Appellant's third assignment of error is overruled.

Assignment of Error IV

“The court below erred in denying Deutsch's motion to vacate the irregularly entered judgment.”

 In this assignment of error, appellant complains that the trial court violated his right to due process by entering and then failing to vacate an ex parte confirmation order.   This argument is without merit.

As previously indicated, the procedural background of this case appears to be more complex than usual.   In response to the petition filed by Gallon pursuant to R.C. 2711.09, the judge originally assigned to the case issued an order confirming the arbitration award without a hearing.   Initially, appellant asserted this as the only reason in support of his motion to vacate the award, which was filed on February 14, 2000.

However, while appellant's motion was pending, the judge recused herself from the matter.   Upon assignment to the case, the new judge ordered the parties to brief the issue of whether the award should be vacated, and specifically ordered appellant to include all reasons in support.   At this point, appellant filed another motion to vacate with a substantial brief in support, which addressed various arguments in addition to the ex parte issue.   Gallon filed a memo in opposition, and the matter came on for hearing on May 25, 2000.   After considering the issues presented, the trial court issued an entry confirming the arbitration award on June 1, 2000.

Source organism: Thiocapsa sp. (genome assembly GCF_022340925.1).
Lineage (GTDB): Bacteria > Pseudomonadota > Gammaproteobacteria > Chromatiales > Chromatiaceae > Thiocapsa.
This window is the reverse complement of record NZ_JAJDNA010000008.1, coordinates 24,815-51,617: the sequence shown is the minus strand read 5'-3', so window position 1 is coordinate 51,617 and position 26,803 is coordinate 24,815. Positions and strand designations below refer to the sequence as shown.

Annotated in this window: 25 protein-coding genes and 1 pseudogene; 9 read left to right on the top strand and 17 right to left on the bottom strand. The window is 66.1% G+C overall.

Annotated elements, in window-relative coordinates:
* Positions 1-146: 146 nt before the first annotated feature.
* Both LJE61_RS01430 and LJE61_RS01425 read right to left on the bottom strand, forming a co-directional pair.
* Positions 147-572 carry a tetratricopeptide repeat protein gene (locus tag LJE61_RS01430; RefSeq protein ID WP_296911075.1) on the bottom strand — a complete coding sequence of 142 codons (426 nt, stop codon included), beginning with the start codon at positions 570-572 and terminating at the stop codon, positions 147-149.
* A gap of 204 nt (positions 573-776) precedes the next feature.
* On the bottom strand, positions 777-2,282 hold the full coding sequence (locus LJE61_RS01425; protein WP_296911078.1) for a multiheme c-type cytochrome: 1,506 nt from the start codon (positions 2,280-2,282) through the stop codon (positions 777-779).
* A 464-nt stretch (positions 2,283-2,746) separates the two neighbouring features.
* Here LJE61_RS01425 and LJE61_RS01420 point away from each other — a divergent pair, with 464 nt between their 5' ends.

That judgment entry clearly states that at the hearing, the parties stipulated that the proceeding would be conducted in accordance with R.C. 2711.09.   That is, the parties agreed that the court would consider Gallon's petition to confirm and appellant's most recent motion to vacate “as though heard in the first instance.” Thus, it is apparent that both sides agreed to move forward and essentially disregard the effects of the initial confirmation order.   Without even addressing the substantive issue of whether R.C. 2711.09 actually requires a court to conduct a hearing on a petition to confirm an arbitration award, we refuse to entertain appellant's specious argument that he was denied notice and an  opportunity to be heard since this assertion unmistakably contradicts what actually transpired at the hearing.